Crackdown on firearms, private armies a priority for Bangsamoro gov’t – Murad

Pia Ranada

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Crackdown on firearms, private armies a priority for Bangsamoro gov’t – Murad
The MILF chairman is also confident that the interim Bangsamoro government can combat ISIS influence in Muslim Mindanao

MANILA, Philippines – Controlling loose firearms and the dismantling of private armies in Muslim Mindanao will be the security priorities of the new Bangsamoro government.

Moro Islamic Liberation Front (MILF) chairman Murad Ebrahim, on Tuesday, January 22, said these would be among the first steps of the interim Bangsamoro government once it is convened.

“We see that the big issue here is how to control the firearms, the weapons, because frankly, this is the main problem in the area because there are so many loose firearms,” he said during a Rappler Talk interview in Camp Darapanan, Sultan Kudarat.

“The private armies have to be dismantled. It is agreed with the government so we will jointly undertake that,” he added.

To the effort of controlling loose firearms, he said the MILF will contribute by decommissioning some of its weapons and combatants.

Under the 2014 Comprehensive Agreement on the Bangsamoro, the MILF are supposed to decommission – or retire from active duty – 30% of its combatants and weapons after the BOL’s ratification, which the Commission on Elections had announced last Friday, January 26.

Murad had previously said the MILF has “30,000 to 40,000” members in its armed wing, Bangsamoro Islamic Armed Forces, and “6,000 to 7,000” firearms. This means 9,000 to 12,000 combatants and 1,800 to 2,100 weapons must soon be decommissioned.

But private armies are also an issue involving Muslim Mindanao’s powerful political families. Private armies of the Ampatuans of Maguindanao for instance, were involved in the infamous 2009 Maguindanao massacre that killed 58 people. (VISUALS: Power brokers in the Bangsamoro region)

Murad said such private armies will be dismantled and that Duterte himself has taken the first step.

“The President has already started instructing the local government to surrender loose firearms,” he said.

Joint security teams

Only two days after the ratification of the BOL, twin blasts in a cathedral in Jolo, Sulu claimed 20 lives, underscoring the persistent security issues in what will now become the Bangsamoro Autonomous Region in Muslim Mindanao (BARMM).

The BOL creates the BARMM and its interim government, the Bangsamoro Transition Authority (BTA), pending appointment of its members by President Rodrigo Duterte.

MILF chairman Murad is expected to be named Chief Minister of the BTA.

During the critical transition period – when the BTA is convened until the 2022 elections of BARMM officials – the BTA will form a joint security team composed ofthe Philippine National Police, Armed Forces of the Philippines, and MILF members.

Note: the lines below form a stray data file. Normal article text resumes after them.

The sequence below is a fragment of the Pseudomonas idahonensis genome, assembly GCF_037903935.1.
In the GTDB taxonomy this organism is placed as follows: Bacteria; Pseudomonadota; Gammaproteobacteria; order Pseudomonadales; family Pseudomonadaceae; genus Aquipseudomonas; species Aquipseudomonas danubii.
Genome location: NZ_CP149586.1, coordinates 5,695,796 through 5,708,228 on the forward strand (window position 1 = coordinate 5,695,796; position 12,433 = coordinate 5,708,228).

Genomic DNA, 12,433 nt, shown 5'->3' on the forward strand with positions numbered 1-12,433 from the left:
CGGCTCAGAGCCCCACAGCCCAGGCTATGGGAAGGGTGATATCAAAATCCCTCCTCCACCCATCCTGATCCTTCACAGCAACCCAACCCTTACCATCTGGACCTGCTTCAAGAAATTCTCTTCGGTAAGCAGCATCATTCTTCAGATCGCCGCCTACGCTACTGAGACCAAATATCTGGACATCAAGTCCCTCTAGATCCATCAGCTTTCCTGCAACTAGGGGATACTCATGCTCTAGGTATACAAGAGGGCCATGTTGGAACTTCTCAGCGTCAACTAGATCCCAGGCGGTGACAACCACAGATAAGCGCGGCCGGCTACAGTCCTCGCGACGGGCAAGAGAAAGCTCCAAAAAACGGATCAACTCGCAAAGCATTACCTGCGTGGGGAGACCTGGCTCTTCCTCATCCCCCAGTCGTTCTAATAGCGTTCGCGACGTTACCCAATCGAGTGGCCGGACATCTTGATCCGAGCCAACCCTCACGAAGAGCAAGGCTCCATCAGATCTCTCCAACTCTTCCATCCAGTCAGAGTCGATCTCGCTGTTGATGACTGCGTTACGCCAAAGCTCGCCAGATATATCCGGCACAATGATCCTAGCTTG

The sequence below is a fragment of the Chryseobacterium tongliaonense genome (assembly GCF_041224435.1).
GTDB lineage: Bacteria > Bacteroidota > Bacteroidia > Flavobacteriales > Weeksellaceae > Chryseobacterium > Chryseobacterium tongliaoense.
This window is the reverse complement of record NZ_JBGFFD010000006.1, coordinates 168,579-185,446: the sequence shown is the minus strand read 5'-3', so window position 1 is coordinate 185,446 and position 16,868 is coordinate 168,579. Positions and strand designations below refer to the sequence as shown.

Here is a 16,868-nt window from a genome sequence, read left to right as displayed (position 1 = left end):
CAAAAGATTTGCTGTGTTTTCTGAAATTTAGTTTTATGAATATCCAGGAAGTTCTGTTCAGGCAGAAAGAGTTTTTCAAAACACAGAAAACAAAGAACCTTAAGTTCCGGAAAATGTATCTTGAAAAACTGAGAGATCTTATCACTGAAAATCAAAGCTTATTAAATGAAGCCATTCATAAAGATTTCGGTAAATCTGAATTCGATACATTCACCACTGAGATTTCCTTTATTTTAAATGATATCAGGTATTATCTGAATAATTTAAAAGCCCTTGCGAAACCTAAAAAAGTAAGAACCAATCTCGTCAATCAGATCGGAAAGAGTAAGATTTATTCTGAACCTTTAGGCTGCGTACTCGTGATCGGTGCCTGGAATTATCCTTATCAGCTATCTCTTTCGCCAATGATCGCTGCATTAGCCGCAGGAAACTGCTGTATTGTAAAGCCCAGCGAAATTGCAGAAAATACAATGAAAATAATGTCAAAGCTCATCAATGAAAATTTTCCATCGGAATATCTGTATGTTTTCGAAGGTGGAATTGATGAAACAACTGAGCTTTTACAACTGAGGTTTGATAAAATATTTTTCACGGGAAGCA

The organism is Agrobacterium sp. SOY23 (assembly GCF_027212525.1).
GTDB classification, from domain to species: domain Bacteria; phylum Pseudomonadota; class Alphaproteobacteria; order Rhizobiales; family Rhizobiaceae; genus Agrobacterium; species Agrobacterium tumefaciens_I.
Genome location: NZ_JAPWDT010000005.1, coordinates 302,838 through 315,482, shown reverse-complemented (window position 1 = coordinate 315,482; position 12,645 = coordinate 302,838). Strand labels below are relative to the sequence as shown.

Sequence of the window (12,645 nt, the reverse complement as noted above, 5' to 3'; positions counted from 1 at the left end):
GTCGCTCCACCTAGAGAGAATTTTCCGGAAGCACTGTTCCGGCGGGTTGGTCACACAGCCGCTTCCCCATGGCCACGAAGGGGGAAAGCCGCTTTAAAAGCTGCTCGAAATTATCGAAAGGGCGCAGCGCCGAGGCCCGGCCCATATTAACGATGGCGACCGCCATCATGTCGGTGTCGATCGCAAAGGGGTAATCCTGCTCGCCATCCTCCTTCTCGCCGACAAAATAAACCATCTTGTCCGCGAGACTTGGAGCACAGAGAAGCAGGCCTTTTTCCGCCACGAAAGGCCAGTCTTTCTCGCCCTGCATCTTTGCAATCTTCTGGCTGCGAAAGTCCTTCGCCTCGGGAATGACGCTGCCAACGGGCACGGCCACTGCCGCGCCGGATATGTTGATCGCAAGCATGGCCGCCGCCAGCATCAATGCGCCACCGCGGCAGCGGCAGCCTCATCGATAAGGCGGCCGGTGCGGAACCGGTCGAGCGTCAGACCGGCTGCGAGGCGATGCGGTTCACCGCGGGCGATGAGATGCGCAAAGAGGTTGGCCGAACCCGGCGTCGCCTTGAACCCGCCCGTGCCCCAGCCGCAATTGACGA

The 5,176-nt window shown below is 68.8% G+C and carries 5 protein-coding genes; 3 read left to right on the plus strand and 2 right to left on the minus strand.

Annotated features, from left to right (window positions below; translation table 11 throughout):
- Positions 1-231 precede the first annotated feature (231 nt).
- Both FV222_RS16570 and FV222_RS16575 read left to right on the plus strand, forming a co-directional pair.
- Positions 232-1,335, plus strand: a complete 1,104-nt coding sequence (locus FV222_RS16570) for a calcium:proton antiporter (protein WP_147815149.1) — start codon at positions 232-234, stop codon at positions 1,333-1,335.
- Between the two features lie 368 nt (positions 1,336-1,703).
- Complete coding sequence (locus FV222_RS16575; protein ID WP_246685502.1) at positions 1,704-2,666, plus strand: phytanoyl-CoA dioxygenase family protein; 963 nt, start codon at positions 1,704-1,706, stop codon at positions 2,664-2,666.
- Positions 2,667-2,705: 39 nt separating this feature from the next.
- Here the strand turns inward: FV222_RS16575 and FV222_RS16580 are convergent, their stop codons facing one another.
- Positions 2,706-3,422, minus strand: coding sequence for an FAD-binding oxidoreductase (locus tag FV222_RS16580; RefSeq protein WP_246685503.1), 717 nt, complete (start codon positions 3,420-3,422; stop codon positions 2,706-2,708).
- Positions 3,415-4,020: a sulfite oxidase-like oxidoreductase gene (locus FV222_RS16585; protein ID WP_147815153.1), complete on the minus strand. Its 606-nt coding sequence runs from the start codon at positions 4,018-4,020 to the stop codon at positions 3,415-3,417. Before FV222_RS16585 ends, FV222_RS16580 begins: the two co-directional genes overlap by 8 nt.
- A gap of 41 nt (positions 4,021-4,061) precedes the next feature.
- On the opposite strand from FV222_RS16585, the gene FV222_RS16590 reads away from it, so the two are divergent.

“We will have a joint security – we call it JPST – joint peace and security teams. This will be composed of MILF combatants, PNP, and AFP. This will take care of the security in the region for the meantime that we are not able to strengthen the regional police,” he said.

In the BOL, defense and security of the BARMM is still the responsibility of the national government. However, there will be a National Police Commission Bangsamoro Regional Office whose director will be appointed by the Interior Secretary.

The ARMM, the region to be replaced by BARMM, has a regional police force, but Murad said it needs to be strengthened.

“There is already an existing regional police but we need to strengthen in order to cope up with the security situation. So before it is strengthened, we will have the JPST as security measures,” said Murad.

Confident about fight vs ISIS

The MILF chief also expressed confidence that the Bangsamoro government and national government will be able to fight off international terror group ISIS’ influence in Muslim Mindanao.

“Now, we see that we can easily counter the ISIS,” he said.

The ISIS claimed responsibility for the Sulu bombing, according to SITE Intelligence Group which monitors jihadist activities.

Murad, whom we interviewed before the bombing, however, said that terror groups in the region are “not still part of the ISIS but they are trying to connect to the ISIS just for resources, for funding reasons.”

He said local terror groups like the Abu Sayyaf Group are not so much allying with ISIS for ideological reasons but “more for survival” so “they can get some funding.”

The national government’s agreements with Malaysia and Indonesia, Southeast Asian countries which are also vulnerable to terror attacks by Muslim extremists, also give Murad confidence that the BARMM will have help in combating ISIS influence.

“If we have a good cooperation with Indonesia and Malaysia, then we can prevent the ISIS from coming in… It’s just a matter of following up because there is already an existing agreement with the government, even with President Duterte,” he said.

He was referring to agreements between the Philippine government and Malaysian and Indonesian governments to boost joint counter-terrorism efforts. –

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Pia Ranada

Pia Ranada is Rappler’s Community Lead, in charge of linking our journalism with communities for impact.